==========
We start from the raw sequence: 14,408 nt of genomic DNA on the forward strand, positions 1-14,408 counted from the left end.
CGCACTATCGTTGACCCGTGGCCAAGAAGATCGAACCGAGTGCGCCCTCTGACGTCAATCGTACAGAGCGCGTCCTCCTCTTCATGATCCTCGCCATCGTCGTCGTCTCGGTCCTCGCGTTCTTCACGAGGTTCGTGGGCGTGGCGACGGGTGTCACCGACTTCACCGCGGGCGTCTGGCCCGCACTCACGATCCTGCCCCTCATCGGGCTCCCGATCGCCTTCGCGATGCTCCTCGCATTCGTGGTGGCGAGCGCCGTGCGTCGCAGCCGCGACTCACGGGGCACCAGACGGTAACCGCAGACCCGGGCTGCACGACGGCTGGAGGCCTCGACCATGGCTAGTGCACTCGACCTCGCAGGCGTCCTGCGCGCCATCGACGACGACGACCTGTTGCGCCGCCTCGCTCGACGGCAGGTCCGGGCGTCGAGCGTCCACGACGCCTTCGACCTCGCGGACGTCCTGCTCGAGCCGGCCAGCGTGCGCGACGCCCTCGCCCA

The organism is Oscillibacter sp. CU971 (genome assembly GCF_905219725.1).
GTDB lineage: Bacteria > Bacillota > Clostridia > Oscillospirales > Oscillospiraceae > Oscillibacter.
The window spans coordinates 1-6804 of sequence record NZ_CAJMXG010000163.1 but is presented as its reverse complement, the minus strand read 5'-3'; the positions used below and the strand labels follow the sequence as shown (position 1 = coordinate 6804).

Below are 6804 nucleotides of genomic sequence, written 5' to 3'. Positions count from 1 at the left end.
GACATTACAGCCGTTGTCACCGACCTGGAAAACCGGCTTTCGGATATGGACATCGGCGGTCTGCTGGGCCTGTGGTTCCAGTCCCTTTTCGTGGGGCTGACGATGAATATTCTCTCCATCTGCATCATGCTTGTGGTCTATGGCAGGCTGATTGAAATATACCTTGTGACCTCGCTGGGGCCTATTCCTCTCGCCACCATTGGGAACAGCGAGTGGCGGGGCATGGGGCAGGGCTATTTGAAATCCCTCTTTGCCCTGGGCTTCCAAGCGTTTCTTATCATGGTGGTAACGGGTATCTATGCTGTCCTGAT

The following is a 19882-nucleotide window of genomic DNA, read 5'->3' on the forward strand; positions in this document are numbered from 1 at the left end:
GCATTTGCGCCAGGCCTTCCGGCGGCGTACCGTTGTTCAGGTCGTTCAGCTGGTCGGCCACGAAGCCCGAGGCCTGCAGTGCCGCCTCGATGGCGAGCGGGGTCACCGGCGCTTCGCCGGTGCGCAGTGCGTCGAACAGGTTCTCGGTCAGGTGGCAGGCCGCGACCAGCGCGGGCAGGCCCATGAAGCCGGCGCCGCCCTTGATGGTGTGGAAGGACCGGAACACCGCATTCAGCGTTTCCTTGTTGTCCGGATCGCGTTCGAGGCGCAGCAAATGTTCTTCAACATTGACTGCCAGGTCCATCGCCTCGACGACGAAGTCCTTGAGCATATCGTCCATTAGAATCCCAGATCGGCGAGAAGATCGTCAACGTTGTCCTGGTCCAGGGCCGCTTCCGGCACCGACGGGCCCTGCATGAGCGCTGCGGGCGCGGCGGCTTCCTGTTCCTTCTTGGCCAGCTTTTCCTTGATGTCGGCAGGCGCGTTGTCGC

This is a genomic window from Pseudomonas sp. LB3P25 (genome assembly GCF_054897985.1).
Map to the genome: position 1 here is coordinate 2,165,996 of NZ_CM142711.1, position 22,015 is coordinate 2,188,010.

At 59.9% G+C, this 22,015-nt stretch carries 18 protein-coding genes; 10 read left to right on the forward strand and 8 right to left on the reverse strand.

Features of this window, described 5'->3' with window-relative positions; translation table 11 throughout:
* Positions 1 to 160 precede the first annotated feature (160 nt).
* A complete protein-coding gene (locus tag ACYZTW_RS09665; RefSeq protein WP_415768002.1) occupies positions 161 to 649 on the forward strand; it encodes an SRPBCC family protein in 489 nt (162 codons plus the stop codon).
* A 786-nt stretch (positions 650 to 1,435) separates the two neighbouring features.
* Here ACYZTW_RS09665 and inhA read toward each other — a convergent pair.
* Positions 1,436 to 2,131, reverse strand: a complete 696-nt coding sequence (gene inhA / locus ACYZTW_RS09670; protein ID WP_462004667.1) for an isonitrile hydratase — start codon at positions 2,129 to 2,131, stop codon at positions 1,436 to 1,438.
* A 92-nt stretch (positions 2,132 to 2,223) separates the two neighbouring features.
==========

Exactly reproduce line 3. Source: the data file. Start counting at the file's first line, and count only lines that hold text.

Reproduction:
The organism is Oscillibacter sp. CU971 (genome assembly GCF_905219725.1).